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Though this story has a rich abundance of elements, Shirley Jackson's "The Lottery" contains both horror and shock. The two are not mutually exclusive, for the surprise depends upon delaying the concluding information until the very end, and the horror is coincidental with the ritualized public murder. These two elements in particular are extremely important to discover as the reader is left with no doubt in their mind that doing anything without meaning can be harmful, and in this particular case, deadly. This is a perfect story to go over on any holiday occurrence or whenever you do something and have lost the meaning for doing it.
Shirley Jackson's "The Lottery" is a story filed with irony and contradictions. The mood, therefore, is very important to the text as a whole.
The story opens in this way:
The morning of June 27th was clear and sunny, with the fresh warmth of a full-summer day; the flowers were blossoming profusely and the grass was richly green. The people of the village began to gather in the square, between the post office and the bank, around ten o'clock; in some towns there were so many people that the lottery took two days and had to be started on June 2th. But, in this village, where there were only about three hundred people, the whole lottery took less than two hours, so it could begin at ten o'clock in the morning and still be through in time to allow the villagers to get home for noon dinner.
This leads readers to believe that the mood is one which is lighthearted given the sunny and clear day. Unfortunately, this is not the case.
The mood changes rather abruptly given one can sense the tension in the air. The mood then changes from light conversations and smiles to the following:
When he arrived in the square, carrying the black wooden box, there was a murmur of conversation among the villagers, and he waved and called. "Little late today, folks." The postmaster, Mr. Graves, followed him, carrying a three- legged stool, and the stool was put in the center of the square and Mr. Summers set the black box down on it. The villagers kept their distance, leaving a space between themselves and the stool.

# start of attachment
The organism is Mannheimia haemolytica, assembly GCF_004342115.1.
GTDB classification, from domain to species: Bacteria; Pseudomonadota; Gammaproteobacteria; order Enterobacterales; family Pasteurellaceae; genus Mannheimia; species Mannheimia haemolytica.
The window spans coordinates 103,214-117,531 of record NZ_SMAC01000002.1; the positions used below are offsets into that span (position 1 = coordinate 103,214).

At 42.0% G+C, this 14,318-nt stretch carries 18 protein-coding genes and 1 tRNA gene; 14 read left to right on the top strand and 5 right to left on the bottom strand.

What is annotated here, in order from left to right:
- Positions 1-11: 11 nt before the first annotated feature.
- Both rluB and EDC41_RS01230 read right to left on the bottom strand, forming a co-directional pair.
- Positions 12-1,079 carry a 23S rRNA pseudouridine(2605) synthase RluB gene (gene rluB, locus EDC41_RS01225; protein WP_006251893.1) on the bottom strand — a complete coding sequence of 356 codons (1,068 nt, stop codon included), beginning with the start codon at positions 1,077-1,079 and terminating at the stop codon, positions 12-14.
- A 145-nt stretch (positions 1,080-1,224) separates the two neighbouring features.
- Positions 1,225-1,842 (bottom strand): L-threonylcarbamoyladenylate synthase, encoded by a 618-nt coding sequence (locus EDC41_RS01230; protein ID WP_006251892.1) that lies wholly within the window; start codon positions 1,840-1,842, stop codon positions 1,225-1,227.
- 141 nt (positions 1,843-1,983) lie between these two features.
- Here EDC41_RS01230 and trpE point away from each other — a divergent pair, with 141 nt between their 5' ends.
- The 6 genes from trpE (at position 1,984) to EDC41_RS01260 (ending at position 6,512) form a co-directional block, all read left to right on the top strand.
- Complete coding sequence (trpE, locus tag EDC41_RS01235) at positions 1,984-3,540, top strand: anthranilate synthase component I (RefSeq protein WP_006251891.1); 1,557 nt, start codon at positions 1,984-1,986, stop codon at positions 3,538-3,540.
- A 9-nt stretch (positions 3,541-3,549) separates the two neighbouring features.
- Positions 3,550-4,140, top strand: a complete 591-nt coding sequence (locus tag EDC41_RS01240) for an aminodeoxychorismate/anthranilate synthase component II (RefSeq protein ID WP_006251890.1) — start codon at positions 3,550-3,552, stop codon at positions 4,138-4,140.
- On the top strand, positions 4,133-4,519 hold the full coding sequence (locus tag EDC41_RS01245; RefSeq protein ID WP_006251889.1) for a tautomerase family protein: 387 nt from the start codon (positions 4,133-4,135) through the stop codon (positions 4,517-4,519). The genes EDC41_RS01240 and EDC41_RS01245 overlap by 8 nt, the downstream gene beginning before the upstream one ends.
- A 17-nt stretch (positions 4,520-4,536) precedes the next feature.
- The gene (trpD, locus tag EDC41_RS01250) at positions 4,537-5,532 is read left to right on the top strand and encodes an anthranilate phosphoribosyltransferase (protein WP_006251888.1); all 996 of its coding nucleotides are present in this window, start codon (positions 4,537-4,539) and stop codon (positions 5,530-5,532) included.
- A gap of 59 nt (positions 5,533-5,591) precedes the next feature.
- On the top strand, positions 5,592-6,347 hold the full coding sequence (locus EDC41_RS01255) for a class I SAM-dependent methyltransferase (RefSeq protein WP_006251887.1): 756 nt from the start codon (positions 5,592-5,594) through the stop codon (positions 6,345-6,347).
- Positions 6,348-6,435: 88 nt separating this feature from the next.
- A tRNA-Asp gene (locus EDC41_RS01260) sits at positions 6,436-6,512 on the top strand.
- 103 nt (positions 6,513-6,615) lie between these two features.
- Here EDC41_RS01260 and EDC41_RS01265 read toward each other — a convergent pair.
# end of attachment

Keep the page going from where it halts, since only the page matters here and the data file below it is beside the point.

Here, the mood is defined as tense and worrisome. The villagers are worried about something. This is notated by the distance they keep from the box and stool.
By the end of the story, readers can see the change of mood. It transforms from the opening of the text, where the day is described as clear and fresh, to the end of the text where the stoning of a villager takes place. While the scene is depicted as beautiful, the actions depict anything but.
The story begins with a vivid description of a green, flowering place on a bright June morning. This description builds a happy mood. The cheerfulness of the setting prepares the reader for a pleasant story. The sunny setting and cheerful mood contrast strongly with the villagers' dark, disturbing crime at the story's conclusion. This contrast increases the story's impact because the reader expects a pleasant story after reading the exposition. The horror of the events in this cheerful place is even more unsettling.
Mood is the atmosphere and the tone that the author creates. we can see this through diction, the author's choice of words.
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